As a refresher, we have been testing wireframes using a method called ‘think-aloud testing’ in which participants are asked to complete tasks in our prototype banking app while vocalizing their stream-of-conscious thoughts. Over the last couple of weeks, we added financial modeling functions to help users better budget their money. The new functionality was the focus of our second round of user testing and I learned significantly more than I expected.
With the help of the four interviewees above, I was able to identify many problem areas with my prototype. If I were to elucidate all the issues the users found, this post would be a novel. So I will focus on the problem areas that were most common among all participants, and what I learned from their feedback.
Stay Away From Making Things Too Text-Heavy
The first bit of feedback was that some elements are too wordy. With banking and finances, there is a thin line to walk between too much and not enough confirmation. My prototype has several modals, which are windows that sit on top of an application’s main window (think, pop-up). Too many modals make the app feel burdensome and clunky while too few could lead to actions a user might wish to undo. Based on the user feedback, I used too many modals and the windows themselves are unnecessarily verbose.
The screen to the left shows information a user sees when manually creating a budget. One thing I noticed was that several participants were clicking ‘continue’ without reading the text. When Andrew came upon this screen he said,
“I don’t even read this stuff. I just click continue.”
Sam echoed this sentiment, saying,
“That’s kind of a lot of text for me right now. I can probably just figure this out on my own.”
One way to fix this issue would be to relocate this information. For example, I could make an info icon ( ⓘ ) that users could click if interested. Another way to address the issue would be to create a tutorial that walks the user through the beginning of the budget creation process.
My takeaway from this problem area is that the general public has come to expect simplicity. There is a certain elegance that comes with not having to explain something in a paragraph of text. Moving forward I will embrace a less-is-more mentality when thinking about how to introduce new functions.
Presenting Information in an Intuitive Way
The next problem area came from participants’ confusion when looking at the budget overview screen. Specifically, users did not find the pie chart that shows a high-level overview of their budget to be helpful or meaningful.
Most people don’t think about their finances in terms of percentages. Adam summed up the feeling of several other participants when he said,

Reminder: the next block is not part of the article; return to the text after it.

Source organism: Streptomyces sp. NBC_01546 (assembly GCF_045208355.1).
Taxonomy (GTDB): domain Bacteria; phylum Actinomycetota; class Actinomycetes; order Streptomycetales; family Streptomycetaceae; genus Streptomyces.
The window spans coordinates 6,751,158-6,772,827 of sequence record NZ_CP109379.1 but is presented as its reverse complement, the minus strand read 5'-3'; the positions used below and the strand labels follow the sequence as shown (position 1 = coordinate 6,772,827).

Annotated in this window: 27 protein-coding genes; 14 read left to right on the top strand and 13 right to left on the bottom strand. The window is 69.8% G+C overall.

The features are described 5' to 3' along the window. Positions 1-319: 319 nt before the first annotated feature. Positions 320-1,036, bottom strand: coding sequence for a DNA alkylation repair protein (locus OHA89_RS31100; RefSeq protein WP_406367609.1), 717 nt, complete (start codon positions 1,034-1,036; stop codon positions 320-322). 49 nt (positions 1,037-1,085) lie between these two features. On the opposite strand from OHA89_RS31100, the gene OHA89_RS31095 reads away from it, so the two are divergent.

“I don’t think of spending 37.5%, I think of spending $2,000 or something, you know?”
This was something I overlooked while making design decisions for this screen. I personally like seeing what percentage of my income I am spending on different budget categories, and this is why testing with others is so important to the design process.
One way to address this issue would be to replace the percentages in the chart with dollar values. However, this could make the screen look too busy, especially if more budget categories are introduced. Therefore, I believe replacing the pie chart with another graphic that shows dollar values would be the best course of action.
I learned that what I think is interesting might not resonate with others (or possibly anyone other than myself). A good way to get a pulse on how others feel would be to make a list of assumptions and test those with users before putting a lot of time into building a product/prototype.
Screen Layout Should Do More Than Look Good
It seems that where something sits on a screen is proportional to how much it gets used. How often do you look at the second or third page in a Google search? If you are like me, it’s not very often. Many users noted that the budget overview screen is too long and that important functions were hard to find.
The screen above allows users to create ‘what if’ scenarios and save the new state as their budget if desired. However, most of the participants had trouble finding the button, as it was near the very bottom of the screen. Andrew told me,
“Looking at this, I wouldn’t even know that a scenario analysis is available. It’s way down here at the bottom.”
For such an important function, a lack of accessibility hurts the product’s credibility. In fact, multiple participants worried they would have to calculate a budget scenario in their head before finding the tile that would navigate to the tool.
The fix for this issue is seemingly simple: move the important functions/tools to the top of a screen to increase their visibility.
The main takeaway here is that critical elements should be ranked hierarchically and the screen should reflect that hierarchy starting at the top. Gauging what is important to a user, and why, could also be done with a round of testing on the front end of a project.
In summary, I learned:
- too much text is a burden, and that some users don’t read text when it pops-up,
- presenting information (text, numbers, etc…) in a way the user is most comfortable with is critical to the user’s experience, and
- design decisions around layout can significantly affect a product’s credibility
I have a lot of work cut out for me after this round of user testing and I intend to apply the lessons learned to future iterations of this product.
I’d like to sign off by saying a huge THANK YOU to all the people that helped along the way: the think-aloud test participants, fellow AC4D students, and the teachers/mentors that generously give their time to help us all become better designers.